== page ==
"The First 5 Minutes"
For the November Levelup Jam, we challenged members of the Payouts Program to take existing games and enhance the “first five minutes” of play to deliver a clear and compelling first impression.
Why are first impressions so important on a platform like Core?
Core offers a fast way to discover a variety of games. It’s easy to hop from one fun experience to another, exploring new games or following friends. One side effect of this is that a great first experience matters more than ever. If something doesn’t click, it’s easy for players to check out another game. The trick here is designing your game to inspire players to stick around and get the full experience!
Based on game industry best practices, we created five categories to guide design choices around the first five minutes of gameplay:
- Goals. Setting aspiration and progression targets. “I see something that I want to do.”
- Clarity. Gameplay mechanics, controls, player feedback. “I know how to win.”
- Visuals. Graphics, storytelling, environment design, music. “I want to explore further.”
- Community. Shareability, social virality, friends. “I want to play this with others.”
- Playability. Easy to play, intriguing design, player choice. “I’m already having fun.”
SCP - WIP: BFM
- SCP offers a simple premise within a gorgeous sci-fi environment - collect the key cards and escape! The mechanics are straightforward and it’s easy to pick this up and start looking for the way out.
- The minimap in the top left corner is especially useful in guiding the player through this level.
- For areas of improvement - we did encounter some bugs progressing through the doorways, could collect infinite keycards. Also, a less linear level design would have offered some fun opportunities to explore and see more of the level.
Love Letters for the Gone - by Arudo
- Love Letters For The Gone interweaves a rich, colorful environment with an arcade-style top down collection game loop. The first time tutorial does a great job teaching players the core game loop right off the bat, and the environment works well as a lure to keep you pushing through levels to reach the end.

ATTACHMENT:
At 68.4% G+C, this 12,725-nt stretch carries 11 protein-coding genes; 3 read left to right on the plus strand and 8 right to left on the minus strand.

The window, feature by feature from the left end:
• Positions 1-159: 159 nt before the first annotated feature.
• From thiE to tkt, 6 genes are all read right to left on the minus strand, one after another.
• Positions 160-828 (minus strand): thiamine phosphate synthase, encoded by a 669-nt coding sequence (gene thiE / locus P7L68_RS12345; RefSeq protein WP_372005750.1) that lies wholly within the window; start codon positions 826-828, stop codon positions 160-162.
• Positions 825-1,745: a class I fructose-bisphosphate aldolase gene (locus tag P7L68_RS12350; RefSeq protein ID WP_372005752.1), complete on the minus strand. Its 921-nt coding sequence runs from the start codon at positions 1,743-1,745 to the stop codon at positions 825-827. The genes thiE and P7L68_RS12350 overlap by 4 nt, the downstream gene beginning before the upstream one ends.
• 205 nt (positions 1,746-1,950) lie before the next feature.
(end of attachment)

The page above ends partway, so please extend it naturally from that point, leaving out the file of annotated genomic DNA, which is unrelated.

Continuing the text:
- For areas of improvement - the mechanics for combat and weapon progression could be made more player friendly, perhaps adding additional types of weapons or more charges on the magic staff. Also, we ran into some performance hitches while playing.
Hotel Stories - by randomphantom
- Hotel Stories drops the player into an especially creepy, dimly lit, abandoned hotel with an objective to collect lost pages from horror writers. The experience is primarily single player and takes the player through a series of simple and understandable tasks - collect room keys, collect lost pages, explore the hotel.
- One of the best and most chilling qualities of the environment design in Hotel Stories is that the rooms are very similar but subtle differences - such as a knocked over object, or lined up chairs - stand out loudly as narrative clues to the unknown backstory of this hotel. It’s easy to get pulled into this mysterious environment and keep looking for more room keys and pages!
Kingdom Fall - by CraterMan
- Overall, Kingdom Fall excels by efficiently ushering players through goals. The player in Druid Square, a village overflowing with drool inducing, aspirational weapons and a clear cut path to progression. Leave the village, fight bad guys, and get better equipment! There’s also a handy town portal ability to quickly cash in on the loot from battle. The world feels frictionless, open, and full of incentives to return and grind more for better weapons
- The controls are intuitive and the environment is straightforward to navigate. CraterMan also utilizes a leaderboard to showcase other concurrent players and their level and rebirths. Kingdom Fall really shines by offering a frictionless, open world RPG progression experience with endless goals to keep players coming back.
Horizon Survival - by Kreation25 and Fuddy
- The first five minute experience of Horizon Survival really hits all the marks, especially if you recognize the scene from Starship Troopers. You’re thrown into a harsh alien world with one immediate and obvious objective - survive against the inevitable onslaught of nightmarish alien insect creatures.
- In the categories of “Playability” and “Community”, Horizon Survival particularly excels with a game design which works both as a single player experience and also as a multiplayer cooperative experience. It’s fun alone, but more fun with more players. Games which accommodate this player size fluctuations can be tricky to design, but also rewarding, as they offer a frictionless multiplayer experience.
- Following a simple tutorial screen, the action starts immediately with a clear HUD display indicating relevant information such as the wave level, concurrent players, and time remaining in that round. It lays out the goal and round mechanics clearly for the players.
- When other players are active when you join, there’s an additional hook to help them out. Looking around, you can see a variety of aspiration goals ranging from unlocking higher tier weapons, buying turrets, or simply getting to a higher level than other players on your leaderboard. We are really looking forward to future development and improvements for this game!
Cheers again to all the contestants!